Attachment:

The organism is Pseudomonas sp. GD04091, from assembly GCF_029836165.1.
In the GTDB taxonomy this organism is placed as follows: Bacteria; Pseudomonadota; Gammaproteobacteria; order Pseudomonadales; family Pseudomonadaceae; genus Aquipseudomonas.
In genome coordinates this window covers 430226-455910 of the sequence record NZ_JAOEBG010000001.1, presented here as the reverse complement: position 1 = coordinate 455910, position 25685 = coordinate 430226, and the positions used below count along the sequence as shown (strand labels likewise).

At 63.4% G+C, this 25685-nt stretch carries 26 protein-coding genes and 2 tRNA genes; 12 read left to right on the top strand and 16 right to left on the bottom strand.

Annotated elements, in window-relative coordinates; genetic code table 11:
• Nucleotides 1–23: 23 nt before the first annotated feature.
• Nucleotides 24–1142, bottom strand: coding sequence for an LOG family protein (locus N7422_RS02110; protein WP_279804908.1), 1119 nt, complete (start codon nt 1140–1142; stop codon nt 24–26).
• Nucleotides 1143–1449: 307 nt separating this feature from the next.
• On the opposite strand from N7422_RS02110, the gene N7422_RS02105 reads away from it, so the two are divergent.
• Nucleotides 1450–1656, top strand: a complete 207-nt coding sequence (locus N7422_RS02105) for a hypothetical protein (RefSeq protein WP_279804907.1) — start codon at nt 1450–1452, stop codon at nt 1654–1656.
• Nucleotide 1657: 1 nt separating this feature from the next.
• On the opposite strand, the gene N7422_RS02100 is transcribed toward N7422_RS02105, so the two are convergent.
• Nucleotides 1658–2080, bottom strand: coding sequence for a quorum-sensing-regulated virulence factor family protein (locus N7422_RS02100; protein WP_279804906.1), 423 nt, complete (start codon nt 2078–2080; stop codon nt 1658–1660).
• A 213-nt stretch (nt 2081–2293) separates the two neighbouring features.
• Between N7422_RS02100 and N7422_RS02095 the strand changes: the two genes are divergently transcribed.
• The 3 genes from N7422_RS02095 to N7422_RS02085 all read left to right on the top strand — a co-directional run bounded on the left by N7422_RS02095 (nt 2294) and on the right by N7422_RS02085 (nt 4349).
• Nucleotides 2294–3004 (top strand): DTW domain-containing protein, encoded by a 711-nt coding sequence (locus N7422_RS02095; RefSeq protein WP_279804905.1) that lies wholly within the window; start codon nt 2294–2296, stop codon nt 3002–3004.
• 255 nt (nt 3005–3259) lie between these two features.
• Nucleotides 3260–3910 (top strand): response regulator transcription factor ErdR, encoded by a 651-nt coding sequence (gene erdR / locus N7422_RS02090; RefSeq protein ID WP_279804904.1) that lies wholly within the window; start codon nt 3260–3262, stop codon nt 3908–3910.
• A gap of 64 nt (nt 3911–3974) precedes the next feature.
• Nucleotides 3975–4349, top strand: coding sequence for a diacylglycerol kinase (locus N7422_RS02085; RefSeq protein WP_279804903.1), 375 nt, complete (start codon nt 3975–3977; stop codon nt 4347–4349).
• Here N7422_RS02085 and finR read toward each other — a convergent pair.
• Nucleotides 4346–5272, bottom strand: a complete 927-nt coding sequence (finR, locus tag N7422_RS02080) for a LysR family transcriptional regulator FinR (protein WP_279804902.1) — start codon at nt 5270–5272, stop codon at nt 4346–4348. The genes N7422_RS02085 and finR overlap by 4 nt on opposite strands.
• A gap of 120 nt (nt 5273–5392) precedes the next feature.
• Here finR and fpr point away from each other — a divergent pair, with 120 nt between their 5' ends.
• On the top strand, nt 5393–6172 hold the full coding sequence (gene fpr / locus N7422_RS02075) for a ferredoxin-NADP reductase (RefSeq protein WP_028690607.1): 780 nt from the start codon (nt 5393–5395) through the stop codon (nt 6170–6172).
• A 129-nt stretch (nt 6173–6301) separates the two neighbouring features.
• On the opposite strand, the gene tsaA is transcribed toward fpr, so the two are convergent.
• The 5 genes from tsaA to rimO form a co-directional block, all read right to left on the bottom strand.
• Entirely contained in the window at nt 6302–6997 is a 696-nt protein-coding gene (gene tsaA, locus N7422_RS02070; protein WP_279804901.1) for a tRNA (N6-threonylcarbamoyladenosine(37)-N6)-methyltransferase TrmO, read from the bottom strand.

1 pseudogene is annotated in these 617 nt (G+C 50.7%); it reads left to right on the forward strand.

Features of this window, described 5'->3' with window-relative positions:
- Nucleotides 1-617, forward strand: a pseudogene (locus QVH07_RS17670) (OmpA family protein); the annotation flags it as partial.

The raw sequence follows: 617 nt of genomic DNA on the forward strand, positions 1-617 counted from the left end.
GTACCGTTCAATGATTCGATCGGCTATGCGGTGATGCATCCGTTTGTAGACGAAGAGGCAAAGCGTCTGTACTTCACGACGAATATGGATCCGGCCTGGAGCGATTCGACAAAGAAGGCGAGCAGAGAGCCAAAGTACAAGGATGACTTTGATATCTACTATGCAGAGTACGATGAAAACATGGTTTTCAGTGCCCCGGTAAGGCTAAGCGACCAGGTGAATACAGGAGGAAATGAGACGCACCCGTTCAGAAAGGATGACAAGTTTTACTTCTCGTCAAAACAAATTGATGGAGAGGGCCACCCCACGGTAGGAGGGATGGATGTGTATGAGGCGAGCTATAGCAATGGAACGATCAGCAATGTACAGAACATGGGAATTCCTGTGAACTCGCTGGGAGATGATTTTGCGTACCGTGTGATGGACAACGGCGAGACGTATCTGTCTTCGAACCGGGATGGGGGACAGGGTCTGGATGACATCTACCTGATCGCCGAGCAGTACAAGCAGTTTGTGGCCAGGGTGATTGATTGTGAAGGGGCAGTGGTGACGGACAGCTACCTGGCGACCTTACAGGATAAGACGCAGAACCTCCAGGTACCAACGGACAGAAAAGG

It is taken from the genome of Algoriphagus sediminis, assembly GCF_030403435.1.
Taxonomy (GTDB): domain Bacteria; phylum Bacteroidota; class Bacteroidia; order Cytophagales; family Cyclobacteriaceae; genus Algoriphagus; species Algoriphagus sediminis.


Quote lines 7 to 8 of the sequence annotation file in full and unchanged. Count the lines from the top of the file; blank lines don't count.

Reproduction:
• Nucleotides 24–1142, bottom strand: coding sequence for an LOG family protein (locus N7422_RS02110; protein WP_279804908.1), 1119 nt, complete (start codon nt 1140–1142; stop codon nt 24–26).
• Nucleotides 1143–1449: 307 nt separating this feature from the next.